Generally, your general defense would be that the product did not cause the side effect; something else did.
Also, a defense would be that the plaintiff misused the product.
Where the plaintiff is injured due to an unreasonable misuse of a defective product, contributory negligence will be valid and may bar liability. See McDevitt v. Standard Oil, 391 F.2d 364 (5th Cir. 1968).
Comparative negligence is a valid defense. Most jurisdictions that have adopted comparative negligence will reduce the plaintiff’s recovery in these cases to reflect the fact that plaintiff contributed to his own injuries. See Rudisaile v. Hawk Aviation, Inc., 592 P.2d 175 (N.M. 1979).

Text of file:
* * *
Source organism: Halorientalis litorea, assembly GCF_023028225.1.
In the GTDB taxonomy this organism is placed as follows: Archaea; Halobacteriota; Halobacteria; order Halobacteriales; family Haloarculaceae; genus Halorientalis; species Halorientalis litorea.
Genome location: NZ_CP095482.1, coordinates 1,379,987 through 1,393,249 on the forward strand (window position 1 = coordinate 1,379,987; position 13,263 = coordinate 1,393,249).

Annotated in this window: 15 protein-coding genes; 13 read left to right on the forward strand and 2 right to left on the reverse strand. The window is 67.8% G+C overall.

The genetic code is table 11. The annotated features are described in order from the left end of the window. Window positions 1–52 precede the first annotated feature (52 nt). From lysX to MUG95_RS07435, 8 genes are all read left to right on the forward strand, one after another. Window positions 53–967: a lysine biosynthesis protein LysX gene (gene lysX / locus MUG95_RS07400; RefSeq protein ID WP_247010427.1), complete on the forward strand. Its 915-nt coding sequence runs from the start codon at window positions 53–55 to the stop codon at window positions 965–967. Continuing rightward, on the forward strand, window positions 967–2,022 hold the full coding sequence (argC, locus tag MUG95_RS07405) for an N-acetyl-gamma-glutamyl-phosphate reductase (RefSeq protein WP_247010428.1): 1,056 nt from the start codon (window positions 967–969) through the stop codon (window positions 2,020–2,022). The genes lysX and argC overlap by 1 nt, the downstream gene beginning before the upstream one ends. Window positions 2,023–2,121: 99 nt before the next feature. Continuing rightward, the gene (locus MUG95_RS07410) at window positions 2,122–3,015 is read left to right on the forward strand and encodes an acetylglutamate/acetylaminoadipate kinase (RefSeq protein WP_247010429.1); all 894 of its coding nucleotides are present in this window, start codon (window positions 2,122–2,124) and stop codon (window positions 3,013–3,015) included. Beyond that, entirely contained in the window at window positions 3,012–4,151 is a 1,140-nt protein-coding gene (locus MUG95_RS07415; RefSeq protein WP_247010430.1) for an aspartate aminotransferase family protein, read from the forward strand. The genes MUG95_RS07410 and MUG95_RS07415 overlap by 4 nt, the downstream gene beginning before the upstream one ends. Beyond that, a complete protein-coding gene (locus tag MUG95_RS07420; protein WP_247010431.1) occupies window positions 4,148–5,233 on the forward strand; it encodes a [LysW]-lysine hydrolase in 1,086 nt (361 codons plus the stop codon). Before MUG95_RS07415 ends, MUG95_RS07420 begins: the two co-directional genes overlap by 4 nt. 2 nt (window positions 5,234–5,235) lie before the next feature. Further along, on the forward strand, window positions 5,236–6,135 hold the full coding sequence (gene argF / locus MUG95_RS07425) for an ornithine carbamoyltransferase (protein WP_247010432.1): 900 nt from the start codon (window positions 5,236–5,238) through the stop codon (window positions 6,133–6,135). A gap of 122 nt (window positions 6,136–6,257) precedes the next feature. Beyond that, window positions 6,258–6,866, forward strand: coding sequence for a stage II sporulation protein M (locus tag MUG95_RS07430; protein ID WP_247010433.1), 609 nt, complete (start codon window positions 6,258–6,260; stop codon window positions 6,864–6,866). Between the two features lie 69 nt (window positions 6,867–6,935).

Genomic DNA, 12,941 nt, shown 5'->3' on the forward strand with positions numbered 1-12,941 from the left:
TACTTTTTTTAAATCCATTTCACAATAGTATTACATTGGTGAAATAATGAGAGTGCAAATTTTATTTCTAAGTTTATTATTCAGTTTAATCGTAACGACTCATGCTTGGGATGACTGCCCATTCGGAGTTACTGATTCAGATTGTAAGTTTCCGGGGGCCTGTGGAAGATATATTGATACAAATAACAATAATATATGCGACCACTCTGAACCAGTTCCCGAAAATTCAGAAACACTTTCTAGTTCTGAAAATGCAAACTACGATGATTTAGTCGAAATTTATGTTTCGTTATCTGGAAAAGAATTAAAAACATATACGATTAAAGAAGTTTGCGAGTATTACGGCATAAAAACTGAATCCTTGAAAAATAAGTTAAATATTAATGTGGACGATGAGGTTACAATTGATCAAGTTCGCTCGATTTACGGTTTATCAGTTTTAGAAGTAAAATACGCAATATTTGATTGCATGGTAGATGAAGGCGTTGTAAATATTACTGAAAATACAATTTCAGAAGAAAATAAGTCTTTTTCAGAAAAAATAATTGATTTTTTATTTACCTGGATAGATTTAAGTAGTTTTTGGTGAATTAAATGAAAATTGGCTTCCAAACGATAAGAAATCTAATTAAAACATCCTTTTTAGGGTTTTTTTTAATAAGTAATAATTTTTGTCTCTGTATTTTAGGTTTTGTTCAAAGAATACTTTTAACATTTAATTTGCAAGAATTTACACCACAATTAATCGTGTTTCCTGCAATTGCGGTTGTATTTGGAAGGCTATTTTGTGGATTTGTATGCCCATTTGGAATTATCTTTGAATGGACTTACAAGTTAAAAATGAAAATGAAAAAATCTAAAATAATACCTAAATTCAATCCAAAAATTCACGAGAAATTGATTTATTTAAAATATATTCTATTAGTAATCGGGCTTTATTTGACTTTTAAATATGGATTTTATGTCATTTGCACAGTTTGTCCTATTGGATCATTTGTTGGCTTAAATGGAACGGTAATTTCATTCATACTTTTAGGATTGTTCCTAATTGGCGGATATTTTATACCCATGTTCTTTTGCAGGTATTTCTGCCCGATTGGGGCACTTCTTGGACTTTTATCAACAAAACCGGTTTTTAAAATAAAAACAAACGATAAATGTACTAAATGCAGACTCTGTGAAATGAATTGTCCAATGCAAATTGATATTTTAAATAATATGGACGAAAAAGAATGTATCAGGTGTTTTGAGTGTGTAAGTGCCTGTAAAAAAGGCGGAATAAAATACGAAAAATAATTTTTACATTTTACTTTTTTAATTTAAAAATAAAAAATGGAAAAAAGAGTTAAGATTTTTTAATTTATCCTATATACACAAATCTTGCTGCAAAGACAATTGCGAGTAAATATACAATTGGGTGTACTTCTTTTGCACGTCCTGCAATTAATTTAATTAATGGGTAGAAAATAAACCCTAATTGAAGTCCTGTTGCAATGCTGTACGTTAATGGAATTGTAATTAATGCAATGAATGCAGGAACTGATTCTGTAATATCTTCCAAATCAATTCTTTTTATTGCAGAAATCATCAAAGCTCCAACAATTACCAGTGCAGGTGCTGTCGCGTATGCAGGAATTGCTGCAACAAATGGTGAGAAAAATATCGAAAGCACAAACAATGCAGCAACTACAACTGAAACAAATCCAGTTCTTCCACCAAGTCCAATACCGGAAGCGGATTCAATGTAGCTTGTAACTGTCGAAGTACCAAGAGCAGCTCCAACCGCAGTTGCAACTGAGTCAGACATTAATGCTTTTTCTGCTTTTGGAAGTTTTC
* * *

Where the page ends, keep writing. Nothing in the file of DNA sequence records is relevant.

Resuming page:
Finally, assumption of the risk is also a valid defense. A plaintiff who knows the danger of using a certain defective product and continues to use the product anyway may be held to have assumed the risk. However, in order for assumption of the risk to be a viable defense, the plaintiff must have actually known of the particular danger involved in using the defective product and voluntarily continued to use that product anyway.
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